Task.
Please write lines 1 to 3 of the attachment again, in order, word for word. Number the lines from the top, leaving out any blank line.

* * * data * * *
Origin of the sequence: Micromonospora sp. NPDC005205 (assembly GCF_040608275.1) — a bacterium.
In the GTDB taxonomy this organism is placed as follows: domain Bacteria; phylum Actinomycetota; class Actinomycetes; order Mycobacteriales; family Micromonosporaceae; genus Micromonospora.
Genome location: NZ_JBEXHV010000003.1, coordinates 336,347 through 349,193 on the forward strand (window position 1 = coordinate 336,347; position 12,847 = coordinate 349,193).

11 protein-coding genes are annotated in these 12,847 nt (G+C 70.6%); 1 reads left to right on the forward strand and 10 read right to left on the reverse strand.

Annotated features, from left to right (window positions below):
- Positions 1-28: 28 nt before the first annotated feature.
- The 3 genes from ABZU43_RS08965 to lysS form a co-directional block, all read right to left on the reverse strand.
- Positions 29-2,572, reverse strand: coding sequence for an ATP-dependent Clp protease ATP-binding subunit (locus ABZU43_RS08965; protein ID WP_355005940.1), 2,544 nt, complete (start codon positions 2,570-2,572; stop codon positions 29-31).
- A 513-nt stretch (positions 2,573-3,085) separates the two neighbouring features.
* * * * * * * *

Origin of the sequence: Micromonospora sp. NPDC005205 (assembly GCF_040608275.1) — a bacterium.
In the GTDB taxonomy this organism is placed as follows: domain Bacteria; phylum Actinomycetota; class Actinomycetes; order Mycobacteriales; family Micromonosporaceae; genus Micromonospora.
Genome location: NZ_JBEXHV010000003.1, coordinates 336,347 through 349,193 on the forward strand (window position 1 = coordinate 336,347; position 12,847 = coordinate 349,193).